In October 2010 and July 2011. from the Baikonur Cosmodrome launch successfully completed similar clusters of 6 spacecraft "Globalstar-2."

Original text in Russian: http://www.federalspace.ru/main.php?id=2&nid=18523

Images, Video, Text, Credits: Press Service of the Russian Space Agency (Roscosmos PAO) / Thales-Alenia / Arianespace / Translation: Orbiter.ch.

Greetings, Orbiter.ch

mardi 27 décembre 2011

Ring of Fire











NASA - Chandra X-ray Observatory patch.

Dec. 27, 2011


This composite image shows the central region of the spiral galaxy NGC 4151. X-rays (blue) from the Chandra X-ray Observatory are combined with optical data (yellow) showing positively charged hydrogen (H II) from observations with the 1-meter Jacobus Kapteyn Telescope on La Palma. The red ring shows neutral hydrogen detected by radio observations with the NSF's Very Large Array. This neutral hydrogen is part of a structure near the center of NGC 4151 that has been distorted by gravitational interactions with the rest of the galaxy, and includes material falling towards the center of the galaxy. The yellow blobs around the red ellipse are regions where star formation has recently occurred.

A recent study shows the X-ray emission probably was caused by an outburst powered by the supermassive black hole located in the white region in the center of the galaxy. Evidence for this idea comes from the elongation of the X-rays running from the top left to the bottom right and details of the X-ray spectrum. There are also signs of interactions between a central source and the surrounding gas, particularly the yellow arc of H II emission located above and to the left of the black hole.

NGC 4151 is located about 43 million light years away from the Earth and is one of the nearest galaxies that contains an actively growing black hole. Because of this proximity, it offers one of the best chances of studying the interaction between an active supermassive black hole and the surrounding gas of its host galaxy. Such interaction, or feedback, is recognized to play a key role in the growth of supermassive black holes and their host galaxies. If the X-ray emission in NGC 4151 originates from hot gas heated by the outflow from the central black hole, it would be strong evidence for feedback from active black holes to the surrounding gas on galaxy scales. This would resemble the larger scale feedback, observed on galaxy cluster scales, from active black holes interacting with the surrounding gas, as seen in objects like the Perseus Cluster.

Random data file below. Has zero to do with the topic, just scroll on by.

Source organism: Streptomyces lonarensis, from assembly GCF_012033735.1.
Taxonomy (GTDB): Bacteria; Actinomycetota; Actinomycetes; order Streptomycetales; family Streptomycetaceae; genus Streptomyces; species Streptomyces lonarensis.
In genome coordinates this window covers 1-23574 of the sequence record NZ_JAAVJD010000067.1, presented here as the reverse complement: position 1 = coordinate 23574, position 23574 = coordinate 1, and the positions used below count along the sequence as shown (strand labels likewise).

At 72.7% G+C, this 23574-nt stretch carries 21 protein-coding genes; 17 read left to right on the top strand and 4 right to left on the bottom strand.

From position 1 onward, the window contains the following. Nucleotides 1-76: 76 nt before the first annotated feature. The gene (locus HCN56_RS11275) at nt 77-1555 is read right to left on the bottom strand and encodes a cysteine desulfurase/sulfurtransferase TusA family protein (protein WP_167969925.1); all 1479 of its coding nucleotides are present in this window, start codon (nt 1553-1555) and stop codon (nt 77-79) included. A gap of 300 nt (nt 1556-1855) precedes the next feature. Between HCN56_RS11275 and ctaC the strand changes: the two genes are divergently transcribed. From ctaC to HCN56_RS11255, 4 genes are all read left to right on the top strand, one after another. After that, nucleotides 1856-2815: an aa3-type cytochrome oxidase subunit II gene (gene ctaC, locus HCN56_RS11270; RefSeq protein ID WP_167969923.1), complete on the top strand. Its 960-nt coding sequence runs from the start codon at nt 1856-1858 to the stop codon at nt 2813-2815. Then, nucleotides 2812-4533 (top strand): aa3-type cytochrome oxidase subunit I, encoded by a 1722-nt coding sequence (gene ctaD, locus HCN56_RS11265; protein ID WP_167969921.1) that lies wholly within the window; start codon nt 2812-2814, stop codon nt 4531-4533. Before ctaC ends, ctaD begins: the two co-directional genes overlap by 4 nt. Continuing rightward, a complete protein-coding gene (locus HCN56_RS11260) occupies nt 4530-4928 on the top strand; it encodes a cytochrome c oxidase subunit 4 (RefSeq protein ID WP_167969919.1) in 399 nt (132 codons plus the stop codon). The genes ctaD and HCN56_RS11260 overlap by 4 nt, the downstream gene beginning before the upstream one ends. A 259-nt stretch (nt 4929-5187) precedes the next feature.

Chandra X-ray Observatory

These results were published in the Aug. 20, 2010 issue of The Astrophysical Journal Letters. The authors were Junfeng Wang and Giuseppina Fabbiano from the Harvard Smithsonian Center for Astrophysics (CfA); Guido Risaliti from CfA and INAF-Arcetri Observatory, in Firenze, Italy; Martin Elvis from CfA; Carole Mundell from Liverpool John Moores University in Birkenhead, UK; Gaelle Dumas and Eva Schinnerer from the Max Planck Institute for Astrophysics in Heidelberg, Germany; and, Andreas Zezas from CfA and the University of Crete in Greece.

For more information about Chandra X-ray Observatory, visit: http://www.nasa.gov/mission_pages/chandra/main/index.html and http://cxc.harvard.edu/

Images, Text, Credits: X-ray: NASA / CXC / CfA / J.Wang et al.; Optical: Isaac Newton Group of Telescopes, La Palma / Jacobus Kapteyn Telescope, Radio: NSF / NRAO / VLA.

Best regards, Orbiter.ch

dimanche 25 décembre 2011

Debris from the Soyuz at the origin of a luminous trail over Europe












Space Junk.

Dec. 25, 2011

Luminous trail over Europe

The remains of a Russian Soyuz rocket are the source of the trail of light observed during Christmas Eve in a part of the European sky, said Sunday the Royal Observatory of Belgium. She was immediately aroused curiosity and questions, the Soyuz launch failed on Friday 23 December (launch of the Meridian military communications satellite).

"The ball that was observed on December 24 around 17:30 over Belgium, the Netherlands, France and Germany, was the start of the last stage of the Soyuz launcher that comes to transport including the astronaut André Kuipers' to the ISS, International Space Station, said Sunday Observatory of Belgium.

A ball of light, followed by a long trail and not looking like a shooting star, was seen Saturday in the evening in several parts of Germany, in southern Belgium and northern France in particular.
Mystery lifted Sunday.

video
Soyuz debris over Germany

Videos showing this strange trail moving for about 30 seconds before disappearing were broadcast on the internet and the Center for UFO exploration of Mannheim, in the south-west Germany, was inundated with phone calls. Some experts initially estimated that this could be a meteorite.

The mystery was finally lifted by Sunday Observatory of Belgium for the events related to the failure of a Russian rocket. A Soyuz has indeed taken off Wednesday from the Baikonur Cosmodrome in Kazakhstan, to the ISS but suffered a breakdown on board, which prevented the orbit of a satellite communications military and civilian.

Soyuz 2-1b rocket lifts off  on Dec. 23, from the Plesetsk Cosmodrome in northern Russia